The Regular-sized mummy pad weighs just under a pound, has a 2.5-inch thickness, and a very impressive (and winter-ready) R Value of 5.7. That means you will get the full warmth of your bag because the pad maintains and reflects back your body heat as you sleep. It’s crazy comfortable, too.
Therm-a-Rest NeoAir XTherm Star Rating
The Therm-a-Rest NeoAir XTherm lives up to the phrase “go big or go home” — except that it packs up quite small for an ultralight backpacking sleeping pad. The “big” refers to the price, the comfort, the warmth, and the durability, all of which have made it the go-to high-end pad for many backpackers.
The NeoAir XTherm has horizontal baffles, a simple valve for inflation, and will keep you well off the ground, night after night.
Clothing that Layers for Cold Weather Backpacking
Beyond the Big Four, the most important gear to a successful cold weather backpacking trip is your clothing. Layering is the optimal strategy here: have enough individual pieces of clothing that you can layer, one after the other, to make sure you’re warm and comfortable for any temperature.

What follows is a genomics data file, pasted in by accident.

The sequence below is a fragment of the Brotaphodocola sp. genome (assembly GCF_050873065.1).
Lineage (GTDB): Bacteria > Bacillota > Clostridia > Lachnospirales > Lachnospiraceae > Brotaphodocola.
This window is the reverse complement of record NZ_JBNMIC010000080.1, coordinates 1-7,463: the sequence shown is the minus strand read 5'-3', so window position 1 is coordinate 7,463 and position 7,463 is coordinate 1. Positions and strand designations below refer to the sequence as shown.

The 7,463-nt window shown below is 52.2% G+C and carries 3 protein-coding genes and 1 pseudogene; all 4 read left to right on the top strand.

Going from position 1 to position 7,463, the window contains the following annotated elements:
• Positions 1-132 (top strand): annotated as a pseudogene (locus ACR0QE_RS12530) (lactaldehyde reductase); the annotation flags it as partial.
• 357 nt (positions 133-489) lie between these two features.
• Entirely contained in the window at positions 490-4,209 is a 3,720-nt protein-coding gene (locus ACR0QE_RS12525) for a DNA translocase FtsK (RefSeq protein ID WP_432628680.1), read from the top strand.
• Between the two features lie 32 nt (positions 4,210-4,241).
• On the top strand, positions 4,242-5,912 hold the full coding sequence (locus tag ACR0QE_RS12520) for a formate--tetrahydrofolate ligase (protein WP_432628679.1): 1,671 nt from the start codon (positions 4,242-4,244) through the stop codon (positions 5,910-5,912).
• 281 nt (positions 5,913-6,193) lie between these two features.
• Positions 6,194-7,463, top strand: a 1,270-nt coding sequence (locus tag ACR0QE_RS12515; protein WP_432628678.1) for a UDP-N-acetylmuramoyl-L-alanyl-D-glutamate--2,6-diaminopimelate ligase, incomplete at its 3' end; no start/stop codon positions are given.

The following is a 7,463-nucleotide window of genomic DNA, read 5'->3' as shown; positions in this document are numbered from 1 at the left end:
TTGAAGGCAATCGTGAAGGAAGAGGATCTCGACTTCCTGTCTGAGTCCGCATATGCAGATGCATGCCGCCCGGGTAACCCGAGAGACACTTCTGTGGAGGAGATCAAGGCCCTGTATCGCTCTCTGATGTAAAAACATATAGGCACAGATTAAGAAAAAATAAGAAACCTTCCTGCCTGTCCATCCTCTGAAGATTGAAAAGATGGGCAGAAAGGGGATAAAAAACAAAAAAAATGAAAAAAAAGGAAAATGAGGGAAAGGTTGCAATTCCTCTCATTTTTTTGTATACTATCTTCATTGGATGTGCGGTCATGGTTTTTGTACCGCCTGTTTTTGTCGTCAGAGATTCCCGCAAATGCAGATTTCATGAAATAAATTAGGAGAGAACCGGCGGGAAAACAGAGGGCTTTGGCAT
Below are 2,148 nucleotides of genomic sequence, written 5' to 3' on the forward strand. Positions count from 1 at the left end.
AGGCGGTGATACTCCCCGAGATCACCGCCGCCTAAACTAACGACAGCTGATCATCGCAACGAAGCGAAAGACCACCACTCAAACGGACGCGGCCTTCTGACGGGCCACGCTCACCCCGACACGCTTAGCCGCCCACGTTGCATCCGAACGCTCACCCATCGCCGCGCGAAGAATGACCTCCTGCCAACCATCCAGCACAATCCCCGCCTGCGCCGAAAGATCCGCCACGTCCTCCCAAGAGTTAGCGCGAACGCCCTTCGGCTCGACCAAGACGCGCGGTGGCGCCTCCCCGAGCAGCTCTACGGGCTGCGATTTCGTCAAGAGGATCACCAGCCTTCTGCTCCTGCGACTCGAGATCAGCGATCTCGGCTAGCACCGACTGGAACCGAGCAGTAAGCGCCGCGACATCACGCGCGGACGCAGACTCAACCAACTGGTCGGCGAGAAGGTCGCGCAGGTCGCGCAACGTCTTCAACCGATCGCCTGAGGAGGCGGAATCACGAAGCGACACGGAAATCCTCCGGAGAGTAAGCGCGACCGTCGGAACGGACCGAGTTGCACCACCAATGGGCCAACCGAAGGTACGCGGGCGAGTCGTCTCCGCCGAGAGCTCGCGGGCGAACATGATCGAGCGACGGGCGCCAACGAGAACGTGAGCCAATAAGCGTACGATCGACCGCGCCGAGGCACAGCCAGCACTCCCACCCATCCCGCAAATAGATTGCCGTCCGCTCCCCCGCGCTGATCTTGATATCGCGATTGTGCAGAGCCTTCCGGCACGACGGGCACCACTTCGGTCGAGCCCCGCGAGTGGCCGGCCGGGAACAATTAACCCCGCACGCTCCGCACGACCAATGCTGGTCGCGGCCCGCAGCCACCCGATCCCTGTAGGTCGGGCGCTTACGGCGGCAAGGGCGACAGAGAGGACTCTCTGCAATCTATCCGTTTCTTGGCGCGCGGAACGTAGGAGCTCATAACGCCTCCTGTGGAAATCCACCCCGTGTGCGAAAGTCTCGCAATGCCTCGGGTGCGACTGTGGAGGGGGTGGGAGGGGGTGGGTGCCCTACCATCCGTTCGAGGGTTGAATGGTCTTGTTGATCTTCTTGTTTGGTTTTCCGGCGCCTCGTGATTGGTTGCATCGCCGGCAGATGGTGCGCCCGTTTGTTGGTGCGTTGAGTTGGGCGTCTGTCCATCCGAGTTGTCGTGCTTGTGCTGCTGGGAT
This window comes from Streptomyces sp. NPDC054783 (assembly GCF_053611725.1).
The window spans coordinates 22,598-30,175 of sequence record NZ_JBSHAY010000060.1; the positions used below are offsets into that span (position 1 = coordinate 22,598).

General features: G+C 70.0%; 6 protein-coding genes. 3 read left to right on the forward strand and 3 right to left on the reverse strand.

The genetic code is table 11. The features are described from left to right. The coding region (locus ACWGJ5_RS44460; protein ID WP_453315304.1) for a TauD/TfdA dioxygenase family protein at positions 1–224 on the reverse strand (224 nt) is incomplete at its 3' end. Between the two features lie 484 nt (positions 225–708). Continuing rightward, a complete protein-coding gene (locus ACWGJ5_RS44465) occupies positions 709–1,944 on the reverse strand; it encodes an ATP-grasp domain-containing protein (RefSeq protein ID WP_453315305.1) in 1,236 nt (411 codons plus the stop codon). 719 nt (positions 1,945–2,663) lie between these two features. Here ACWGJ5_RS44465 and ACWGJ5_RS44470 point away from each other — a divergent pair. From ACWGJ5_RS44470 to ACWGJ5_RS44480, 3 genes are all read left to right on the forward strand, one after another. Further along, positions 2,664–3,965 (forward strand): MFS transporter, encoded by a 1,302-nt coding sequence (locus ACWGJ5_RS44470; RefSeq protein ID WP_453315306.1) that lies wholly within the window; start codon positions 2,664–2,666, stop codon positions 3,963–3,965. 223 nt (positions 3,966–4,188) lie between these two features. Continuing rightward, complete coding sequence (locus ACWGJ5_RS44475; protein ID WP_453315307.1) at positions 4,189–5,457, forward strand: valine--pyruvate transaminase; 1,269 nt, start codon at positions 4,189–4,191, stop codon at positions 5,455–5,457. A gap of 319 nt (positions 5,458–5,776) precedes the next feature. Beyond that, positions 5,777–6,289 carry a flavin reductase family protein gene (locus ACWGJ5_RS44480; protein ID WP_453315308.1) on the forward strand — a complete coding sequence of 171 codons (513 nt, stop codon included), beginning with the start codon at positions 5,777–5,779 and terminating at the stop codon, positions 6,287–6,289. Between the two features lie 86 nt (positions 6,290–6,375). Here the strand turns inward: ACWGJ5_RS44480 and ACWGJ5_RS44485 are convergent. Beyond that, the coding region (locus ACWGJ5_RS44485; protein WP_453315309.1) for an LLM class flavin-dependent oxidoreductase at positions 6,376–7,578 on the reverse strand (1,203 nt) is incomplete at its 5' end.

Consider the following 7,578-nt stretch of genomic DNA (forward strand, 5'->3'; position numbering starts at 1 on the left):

Each of these clothing pieces is meant to layer well, and will serve you well in summertime, too.
Hiking Shirt – Columbia Silver Ridge Lite
We find the Columbia Silver Ridge Lite to be the ultimate one-and-done hiking shirt. It’s breathable, made of quick-drying polyester, has buttons for different wear styles, has long sleeves that protect against sun and bushes but can be rolled up easily, and weighs under 10 ounces. It also comes in a huge range of colors and sizes for men and women, which makes it accessible for everyone.
For any cold weather hiking shirt, you want to be able to layer. This shirt can layer over a warm baselayer or slide easily under an insulated jacket or rain jacket. And it’s fairly affordable, especially when on sale!See Women's Columbia Silver Ridge Lite See Men's Columbia Silver Ridge Lite
Hiking Pants – prAna Stretch Zion and Halle
Hiking pants are just as critical as a hiking shirt — and we do mean pants, because for cold weather backpacking it’s best to bring full-length pants that have a bit more weight to them. You want to fend off potential cold, and wearing thermal baselayers while hiking is never fun.
The prAna Stretch Zion and Halle pants have a cult following, and for good reason. The Stretch Zion fabric is truly stretchy, and incredibly scuff and tear resistant. They’re not the lightest or most quick-drying pants on the market — we like this for cold weather backpacking, where durability, wind-blocking, and a bit more heft is better for inclement weather. The Zion and Halle pants include roll-up leg snaps, a solid DWR layer to fend off moisture, UPF 50+ for sun protection, and a number of well-placed pockets — all in a highly refined fit that’s built for active people.
They are expensive pants, but they’ll last a very long time, and layer well with your thermals.See prAna Stretch Zion See prAna Halle